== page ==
That said, understanding this term can still help you examine your partner’s behavior and notice where (and why) they may be having a hard time, well, being an adult. Whether they seem to shy away from discussing long-term commitments in your relationship or simply can’t be bothered to empty the dishwasher without being hounded, read on for the telltale signs of Peter Pan Syndrome in a partner, plus how to deal with it in your dating life.

Meet the Experts: David Tzall, PsyD, is a licensed psychologist based in New York City. Elisabeth Crain, PsyD, is a licensed psychotherapist based in Southern California. Janet Bayramyan, LCSW, a psychotherapist and EMDR trauma therapist based in Los Angeles.

What is Peter Pan Syndrome?

Peter Pan Syndrome, also known as PPS, is “a nuanced term coined by [psychoanalyst] Dr. Dan Kiley to describe a specific type of male later on in life who demonstrates similarities to the famous Disney character Peter Pan,” says Elisabeth Crain, PsyD, a licensed psychotherapist based in Southern California. Kiley first popularized the term in his 1983 bestseller, Peter Pan Syndrome: Men Who Have Never Grown Up.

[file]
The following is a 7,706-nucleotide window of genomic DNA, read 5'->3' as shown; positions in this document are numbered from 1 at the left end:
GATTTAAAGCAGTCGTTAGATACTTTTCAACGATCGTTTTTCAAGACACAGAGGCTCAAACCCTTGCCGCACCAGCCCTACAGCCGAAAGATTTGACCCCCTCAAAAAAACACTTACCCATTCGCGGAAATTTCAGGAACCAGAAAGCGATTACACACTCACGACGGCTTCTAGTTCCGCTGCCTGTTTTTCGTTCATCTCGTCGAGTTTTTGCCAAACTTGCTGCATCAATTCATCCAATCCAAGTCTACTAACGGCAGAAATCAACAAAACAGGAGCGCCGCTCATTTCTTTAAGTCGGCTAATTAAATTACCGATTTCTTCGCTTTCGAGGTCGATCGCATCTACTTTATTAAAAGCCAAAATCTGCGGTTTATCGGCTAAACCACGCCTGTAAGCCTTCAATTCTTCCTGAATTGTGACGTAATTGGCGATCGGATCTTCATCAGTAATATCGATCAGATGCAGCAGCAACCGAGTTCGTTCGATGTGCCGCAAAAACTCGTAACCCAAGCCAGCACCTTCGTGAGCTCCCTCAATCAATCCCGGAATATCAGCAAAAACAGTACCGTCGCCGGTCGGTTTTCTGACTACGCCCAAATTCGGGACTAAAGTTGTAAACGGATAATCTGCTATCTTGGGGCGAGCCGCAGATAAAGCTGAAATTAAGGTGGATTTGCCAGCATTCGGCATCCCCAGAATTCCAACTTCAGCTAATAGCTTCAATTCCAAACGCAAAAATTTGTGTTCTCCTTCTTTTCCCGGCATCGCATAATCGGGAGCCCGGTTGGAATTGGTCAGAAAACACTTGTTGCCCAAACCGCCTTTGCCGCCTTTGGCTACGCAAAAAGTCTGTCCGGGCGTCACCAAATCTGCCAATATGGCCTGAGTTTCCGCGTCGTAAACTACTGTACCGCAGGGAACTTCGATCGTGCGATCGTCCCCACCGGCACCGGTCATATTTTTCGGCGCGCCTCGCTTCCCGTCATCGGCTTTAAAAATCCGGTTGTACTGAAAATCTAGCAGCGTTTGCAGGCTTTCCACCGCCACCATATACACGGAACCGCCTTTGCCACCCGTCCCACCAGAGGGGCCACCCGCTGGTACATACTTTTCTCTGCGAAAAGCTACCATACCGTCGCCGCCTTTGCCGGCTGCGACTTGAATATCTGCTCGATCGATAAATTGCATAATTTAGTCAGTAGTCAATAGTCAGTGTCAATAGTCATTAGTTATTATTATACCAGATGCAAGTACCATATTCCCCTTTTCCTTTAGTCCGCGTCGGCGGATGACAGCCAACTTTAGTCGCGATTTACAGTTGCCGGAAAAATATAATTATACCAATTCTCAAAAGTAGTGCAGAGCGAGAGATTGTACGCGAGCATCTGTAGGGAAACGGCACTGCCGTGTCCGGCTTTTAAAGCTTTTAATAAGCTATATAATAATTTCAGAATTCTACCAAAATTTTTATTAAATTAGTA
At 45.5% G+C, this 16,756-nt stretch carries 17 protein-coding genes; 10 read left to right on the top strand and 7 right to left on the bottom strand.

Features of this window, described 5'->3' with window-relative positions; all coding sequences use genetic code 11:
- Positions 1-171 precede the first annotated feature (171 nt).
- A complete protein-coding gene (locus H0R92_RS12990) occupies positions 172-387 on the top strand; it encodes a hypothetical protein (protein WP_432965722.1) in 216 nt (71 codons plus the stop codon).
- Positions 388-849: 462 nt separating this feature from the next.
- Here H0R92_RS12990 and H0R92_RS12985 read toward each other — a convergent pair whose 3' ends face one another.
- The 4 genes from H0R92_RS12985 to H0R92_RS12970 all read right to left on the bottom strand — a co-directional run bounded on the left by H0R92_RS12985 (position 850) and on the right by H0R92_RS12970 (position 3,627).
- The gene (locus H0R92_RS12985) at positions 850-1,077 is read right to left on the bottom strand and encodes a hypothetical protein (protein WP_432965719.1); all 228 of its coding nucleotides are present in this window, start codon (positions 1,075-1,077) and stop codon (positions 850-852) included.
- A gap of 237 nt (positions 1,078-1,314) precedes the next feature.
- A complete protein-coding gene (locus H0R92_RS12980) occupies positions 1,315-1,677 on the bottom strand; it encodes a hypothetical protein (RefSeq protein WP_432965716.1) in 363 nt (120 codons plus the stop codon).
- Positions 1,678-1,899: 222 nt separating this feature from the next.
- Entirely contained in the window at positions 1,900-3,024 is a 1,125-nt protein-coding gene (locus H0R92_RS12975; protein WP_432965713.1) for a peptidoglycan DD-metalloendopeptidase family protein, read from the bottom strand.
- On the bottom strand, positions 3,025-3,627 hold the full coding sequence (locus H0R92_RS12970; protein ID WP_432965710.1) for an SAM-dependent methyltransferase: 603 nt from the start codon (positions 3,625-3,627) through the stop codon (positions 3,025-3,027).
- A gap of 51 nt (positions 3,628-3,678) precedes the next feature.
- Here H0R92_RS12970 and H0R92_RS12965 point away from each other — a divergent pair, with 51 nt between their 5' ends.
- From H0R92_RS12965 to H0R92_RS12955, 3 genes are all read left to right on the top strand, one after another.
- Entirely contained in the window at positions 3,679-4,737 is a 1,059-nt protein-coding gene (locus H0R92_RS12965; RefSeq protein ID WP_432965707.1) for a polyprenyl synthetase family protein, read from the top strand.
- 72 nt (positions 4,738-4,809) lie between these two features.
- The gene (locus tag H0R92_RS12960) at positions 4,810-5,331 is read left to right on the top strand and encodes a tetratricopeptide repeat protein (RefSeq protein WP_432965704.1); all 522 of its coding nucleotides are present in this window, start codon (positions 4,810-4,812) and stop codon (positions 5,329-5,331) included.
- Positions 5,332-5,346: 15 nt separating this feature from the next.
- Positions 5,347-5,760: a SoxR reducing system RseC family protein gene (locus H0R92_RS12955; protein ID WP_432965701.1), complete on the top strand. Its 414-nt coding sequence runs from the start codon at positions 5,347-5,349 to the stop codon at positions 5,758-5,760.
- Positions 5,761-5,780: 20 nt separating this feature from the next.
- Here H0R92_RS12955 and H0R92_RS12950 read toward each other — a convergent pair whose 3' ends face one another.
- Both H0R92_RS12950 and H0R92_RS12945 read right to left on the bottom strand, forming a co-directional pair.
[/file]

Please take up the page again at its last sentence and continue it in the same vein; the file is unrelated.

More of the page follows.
Although the behavior is still found most often in men, per Crain, the term generally describes any “adult who has never grown up or fully matured,” she explains. “It's an adult who demonstrates childlike or immature behaviors that are not in line with their adult age.”

PPS tends to go beyond occasional slip-ups (like someone who has a habit of forgetting to take out the trash) or a generally goofy personality. If your S.O. can’t hold down a job or take part in the more serious aspects of a romantic relationship, they may be affected by it—and likely, so are you, says Crain. “It can be a big turn-off for women who are demonstrating full ‘adulting’ when they meet a guy they like who exhibits traits of PPS,” she explains.